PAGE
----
"Field Notes" is a regular Connect column covering practical and philosophical issues facing admissions and registrar professionals. The columns are authored by various AACRAO members. If you have an idea for a column and would like to contribute, please send an email to the editor at firstname.lastname@example.org.
By Laura Remillard, Associate Director of Graduate Admissions, Stanford University.
What kind of leader are you? Do you like to micromanage? Do you prefer to stand back? Do you show emotion or do you see that as weakness? There are many kinds of leaders and determining which one(s) you fall under is key to your success as a manager.
Psychologist Daniel Goleman, Ph.D., and author of Emotional Intelligence and Primal Leadership has written about six types of leadership styles: commanding leadership; affiliative leadership; democratic leadership; coaching leadership; visionary leadership; and pacesetting leadership.
A commanding leader is someone who is directive and does not typically explain what the action is. Although this type of leader can excel in difficult situations and foster confidence in employees when crises arise, this type of leader can also tend to micromanage, show little empathy, and eventually make employees feel overwhelmed and dissatisfied. I worked under someone like this once and it is true; in a crisis, this type of leader can lead the way to recovery but on a day-to-day basis, they lack empathy and tend to create disunity.
The affiliative leader tends to bond with the team and brings harmony. This type of leader gets to know each team player and works to make everyone feel comfortable. On the one hand, this type of leader puts everyone at ease; but if the employees start to feel the leader is more of a friend than a manager, it could create conflict if the manager needs to correct or be assertive to the employees.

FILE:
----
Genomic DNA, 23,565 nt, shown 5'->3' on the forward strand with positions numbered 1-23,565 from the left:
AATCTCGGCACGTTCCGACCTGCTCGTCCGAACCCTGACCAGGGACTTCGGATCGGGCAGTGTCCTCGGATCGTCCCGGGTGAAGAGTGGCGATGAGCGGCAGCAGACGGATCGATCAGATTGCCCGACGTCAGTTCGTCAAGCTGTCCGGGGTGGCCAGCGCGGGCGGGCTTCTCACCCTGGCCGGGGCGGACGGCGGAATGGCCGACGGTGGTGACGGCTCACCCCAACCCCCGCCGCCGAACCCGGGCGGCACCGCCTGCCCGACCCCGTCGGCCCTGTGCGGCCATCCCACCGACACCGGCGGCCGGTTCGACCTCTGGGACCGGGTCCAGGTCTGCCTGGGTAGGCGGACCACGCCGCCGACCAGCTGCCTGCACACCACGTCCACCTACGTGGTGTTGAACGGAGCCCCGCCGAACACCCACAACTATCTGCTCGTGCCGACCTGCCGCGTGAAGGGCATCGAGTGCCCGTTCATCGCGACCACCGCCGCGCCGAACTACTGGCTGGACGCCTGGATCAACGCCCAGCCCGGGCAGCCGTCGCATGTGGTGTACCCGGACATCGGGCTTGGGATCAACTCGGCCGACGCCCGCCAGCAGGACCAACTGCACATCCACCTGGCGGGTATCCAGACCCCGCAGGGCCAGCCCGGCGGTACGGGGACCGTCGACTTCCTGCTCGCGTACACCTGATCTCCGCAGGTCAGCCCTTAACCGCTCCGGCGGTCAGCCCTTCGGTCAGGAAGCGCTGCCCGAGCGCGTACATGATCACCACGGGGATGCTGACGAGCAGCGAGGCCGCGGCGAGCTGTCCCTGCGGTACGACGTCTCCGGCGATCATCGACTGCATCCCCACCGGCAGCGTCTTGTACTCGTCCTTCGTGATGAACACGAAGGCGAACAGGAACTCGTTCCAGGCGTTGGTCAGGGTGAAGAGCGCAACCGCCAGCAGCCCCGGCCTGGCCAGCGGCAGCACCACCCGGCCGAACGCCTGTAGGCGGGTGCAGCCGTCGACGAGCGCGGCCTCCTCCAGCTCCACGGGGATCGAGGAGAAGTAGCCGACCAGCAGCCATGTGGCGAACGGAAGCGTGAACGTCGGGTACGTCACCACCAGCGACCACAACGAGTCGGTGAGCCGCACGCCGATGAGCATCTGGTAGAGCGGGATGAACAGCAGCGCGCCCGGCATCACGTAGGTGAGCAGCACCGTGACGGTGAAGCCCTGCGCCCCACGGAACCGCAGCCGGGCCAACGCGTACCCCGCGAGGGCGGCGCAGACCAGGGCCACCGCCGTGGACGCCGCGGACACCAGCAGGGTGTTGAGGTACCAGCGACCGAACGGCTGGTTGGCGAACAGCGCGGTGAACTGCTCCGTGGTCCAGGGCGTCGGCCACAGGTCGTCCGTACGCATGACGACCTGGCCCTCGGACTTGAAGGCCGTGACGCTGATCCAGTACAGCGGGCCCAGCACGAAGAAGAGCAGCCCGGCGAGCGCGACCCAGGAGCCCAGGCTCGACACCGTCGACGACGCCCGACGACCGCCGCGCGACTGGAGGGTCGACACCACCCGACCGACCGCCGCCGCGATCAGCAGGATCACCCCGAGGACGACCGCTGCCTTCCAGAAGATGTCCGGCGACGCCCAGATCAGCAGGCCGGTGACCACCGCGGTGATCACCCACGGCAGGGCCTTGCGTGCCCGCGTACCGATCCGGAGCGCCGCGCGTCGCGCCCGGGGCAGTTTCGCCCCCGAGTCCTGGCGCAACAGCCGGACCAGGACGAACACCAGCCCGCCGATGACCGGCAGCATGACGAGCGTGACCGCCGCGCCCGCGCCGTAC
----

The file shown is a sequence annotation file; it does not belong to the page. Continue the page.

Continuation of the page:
The democratic leaders seek consensus among their employees; therefore, employees feel they are part of the decision. Employees feel valued. This type of leadership style works when there is time to obtain input from everyone, but when there is a short deadline, decisions can be delayed.
The coaching leader is someone who in essence is training someone to fill their own role with hopes the employee will become a coach themselves. When the coach spends time to train and hone the skills of their employees, loyalty and confidence are gained. This style would not work if there is an employee who thinks they have nothing to gain from coaching; they feel they already have all the skills necessary to move on. I recall leading a meeting and when I spoke about a point, I had learned during manager training, one of the employees quickly said, “Oh, I already do that.”
The visionary leader is one who always looks to the future and has long-range plans. They are excellent communicators and motivate employees to have one goal. Employees tend to have confidence but if this style is used too often, employees might tend to overlook the short-term goals and get distracted with only achieving the long-term goals.
The pacesetting leader does as is described: sets the pace for the team. This type of leader is often a high achiever and expects others to be as well. This type of leadership style works for short-term goals, but if used for long-range goals the employees might eventually feel stressed and overwhelmed.
So which style is right for you, or do you see yourself fitting in?
According to Pamela Paspa, Assistant Dean of Career Education and Associate Director of Career Communities at Stanford University, the best leaders look at the circumstances and then reflect on the types of styles to see what resonates with them or what to aspire to. For example, the military has a different leadership style because people’s safety is at risk. In that case, a more authoritarian style is needed.
In the end, Paspa recommends using various types at the same time, or in a given situation. “It is absolutely possible and necessary…The trick in leadership is awareness of self and awareness of one's impact. Leaders need to listen and meet the needs of their team, provide resources and processes that align with work values and the mission and vision of the organization.” She continues, “A lot of folks believe (as do I) that a leader who can flex into different styles based on the situation (situational leadership) or the person/people they are interacting with tend to be the ‘best’ leaders.
Interested in further content regarding leadership training? Order Leadership Lessons: Vision and Values for a New Generation from AACRAO online.